On November 10, 2012, Pope Benedict XVI issued a motu propio that established The Pontifical Academy for Latin. In the letter the Holy Father called for the further study of the language for various reasons. He pointed out that it is the language of the church which has been used for centuries to share the Gospel. It was, for most of Western History, the means of universal communication, and, after the fall of the Roman Empire, the Church became its champion as it became the avenue for communicating her theology and liturgy. Pope Benedict XVI argued that Latin remains important in our times since it is a gateway for accurate study of philosophy, theology, patristics, canon law, and liturgy. He advocated for the strengthening of humanities programs by emphasizing its study. For such reasons, we also promote Latina lingua. It is a door to the riches of our past. Students who learn to read Latin are able to gain greater understanding of the theology, philosophy, liturgy, and, in general, the thinking of Western Civilization. Reading Cicero, Virgil, St. Augustine, or St. Thomas Aquinas in the original language bears a much greater fruit than reading the author through a translator. Just as we strive to teach the prayers of the Church in her native language, so too do we desire that our students connect with the living past through the Latin tongue.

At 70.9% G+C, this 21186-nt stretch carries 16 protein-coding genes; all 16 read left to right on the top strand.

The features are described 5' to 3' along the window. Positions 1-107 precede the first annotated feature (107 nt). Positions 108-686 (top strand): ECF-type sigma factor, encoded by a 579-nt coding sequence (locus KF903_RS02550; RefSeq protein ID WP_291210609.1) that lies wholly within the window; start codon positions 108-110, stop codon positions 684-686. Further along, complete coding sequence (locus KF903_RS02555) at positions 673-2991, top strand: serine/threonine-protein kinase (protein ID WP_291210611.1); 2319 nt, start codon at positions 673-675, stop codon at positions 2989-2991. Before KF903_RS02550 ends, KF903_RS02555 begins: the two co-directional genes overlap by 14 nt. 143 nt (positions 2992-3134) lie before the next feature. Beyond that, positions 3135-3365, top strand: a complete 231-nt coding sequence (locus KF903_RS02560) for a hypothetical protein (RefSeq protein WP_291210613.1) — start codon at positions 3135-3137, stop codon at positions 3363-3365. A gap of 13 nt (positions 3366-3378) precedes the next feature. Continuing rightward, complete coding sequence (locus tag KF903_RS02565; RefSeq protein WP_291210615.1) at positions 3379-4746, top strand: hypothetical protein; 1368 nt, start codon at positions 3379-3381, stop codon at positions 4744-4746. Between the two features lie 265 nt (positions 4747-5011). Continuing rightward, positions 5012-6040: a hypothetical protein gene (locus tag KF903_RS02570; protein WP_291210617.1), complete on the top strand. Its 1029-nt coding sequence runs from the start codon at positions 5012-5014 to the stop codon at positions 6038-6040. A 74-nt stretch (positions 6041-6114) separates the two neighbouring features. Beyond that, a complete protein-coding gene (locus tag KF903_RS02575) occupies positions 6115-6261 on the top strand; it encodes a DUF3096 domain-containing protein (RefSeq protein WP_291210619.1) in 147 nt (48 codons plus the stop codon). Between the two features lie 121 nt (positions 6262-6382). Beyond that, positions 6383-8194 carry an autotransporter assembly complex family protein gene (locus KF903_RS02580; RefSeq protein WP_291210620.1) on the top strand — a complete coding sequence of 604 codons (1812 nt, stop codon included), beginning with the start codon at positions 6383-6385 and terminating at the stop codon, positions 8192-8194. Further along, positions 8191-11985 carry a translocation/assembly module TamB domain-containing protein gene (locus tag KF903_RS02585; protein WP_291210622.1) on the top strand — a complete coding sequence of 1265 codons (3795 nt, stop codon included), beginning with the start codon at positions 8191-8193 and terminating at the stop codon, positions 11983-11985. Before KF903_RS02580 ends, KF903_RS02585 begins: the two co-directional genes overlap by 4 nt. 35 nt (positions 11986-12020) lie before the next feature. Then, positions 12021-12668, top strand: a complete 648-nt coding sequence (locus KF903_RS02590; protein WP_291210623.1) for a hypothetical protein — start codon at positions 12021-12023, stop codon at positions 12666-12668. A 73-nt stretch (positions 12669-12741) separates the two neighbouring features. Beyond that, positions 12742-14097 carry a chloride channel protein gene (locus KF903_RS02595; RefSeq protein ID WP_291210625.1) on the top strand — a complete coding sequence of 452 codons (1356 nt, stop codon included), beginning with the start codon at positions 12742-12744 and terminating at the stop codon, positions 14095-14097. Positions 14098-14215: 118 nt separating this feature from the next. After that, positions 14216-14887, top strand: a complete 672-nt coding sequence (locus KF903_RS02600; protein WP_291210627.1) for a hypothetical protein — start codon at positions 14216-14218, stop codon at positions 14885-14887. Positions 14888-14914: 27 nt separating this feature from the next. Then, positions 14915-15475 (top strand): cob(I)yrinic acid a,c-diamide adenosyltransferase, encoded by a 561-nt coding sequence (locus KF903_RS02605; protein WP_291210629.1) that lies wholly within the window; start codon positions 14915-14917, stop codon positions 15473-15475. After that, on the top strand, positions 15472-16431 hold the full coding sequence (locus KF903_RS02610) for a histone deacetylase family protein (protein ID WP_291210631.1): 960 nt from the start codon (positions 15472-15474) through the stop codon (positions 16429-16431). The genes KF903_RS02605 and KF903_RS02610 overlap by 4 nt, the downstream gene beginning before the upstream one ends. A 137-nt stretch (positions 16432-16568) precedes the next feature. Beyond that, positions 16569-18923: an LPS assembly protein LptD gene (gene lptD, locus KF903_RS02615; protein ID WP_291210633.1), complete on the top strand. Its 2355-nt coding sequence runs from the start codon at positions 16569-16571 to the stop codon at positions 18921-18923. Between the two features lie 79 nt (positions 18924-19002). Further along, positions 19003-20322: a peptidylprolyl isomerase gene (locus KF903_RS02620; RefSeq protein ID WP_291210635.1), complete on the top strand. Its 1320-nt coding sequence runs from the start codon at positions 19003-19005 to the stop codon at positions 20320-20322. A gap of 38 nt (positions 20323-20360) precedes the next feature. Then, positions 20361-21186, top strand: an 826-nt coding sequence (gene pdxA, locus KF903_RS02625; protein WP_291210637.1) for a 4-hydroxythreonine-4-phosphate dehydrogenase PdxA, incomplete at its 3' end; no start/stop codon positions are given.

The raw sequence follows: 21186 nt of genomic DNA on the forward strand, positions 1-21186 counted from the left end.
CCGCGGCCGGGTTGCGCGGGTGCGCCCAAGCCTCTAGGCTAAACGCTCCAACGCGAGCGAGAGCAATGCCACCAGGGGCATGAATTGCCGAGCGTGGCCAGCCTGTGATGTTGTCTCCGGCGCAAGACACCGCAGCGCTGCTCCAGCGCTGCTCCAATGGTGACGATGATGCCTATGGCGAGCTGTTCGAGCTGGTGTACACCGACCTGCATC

The Benefits of Latin
- Understand Western Civilization: Helps the student understand the important writings of the West
- Language of the Church's Liturgy and Theology: The Church prays and thinks in Latin
- Integral to the Humanities: The language at the heart of the Humanities
- Continuity with the Past: Connects current students with the wisdom and ideas of our rich heritage
Students are taught advanced English grammar skills, which is the first "way" of the classical and mediaeval trivium.
Throughout the first two years, students memorize over 40 prayers and hymns.
Students encounter the ideas of those who built Western Civilization—The Romans and the Christians.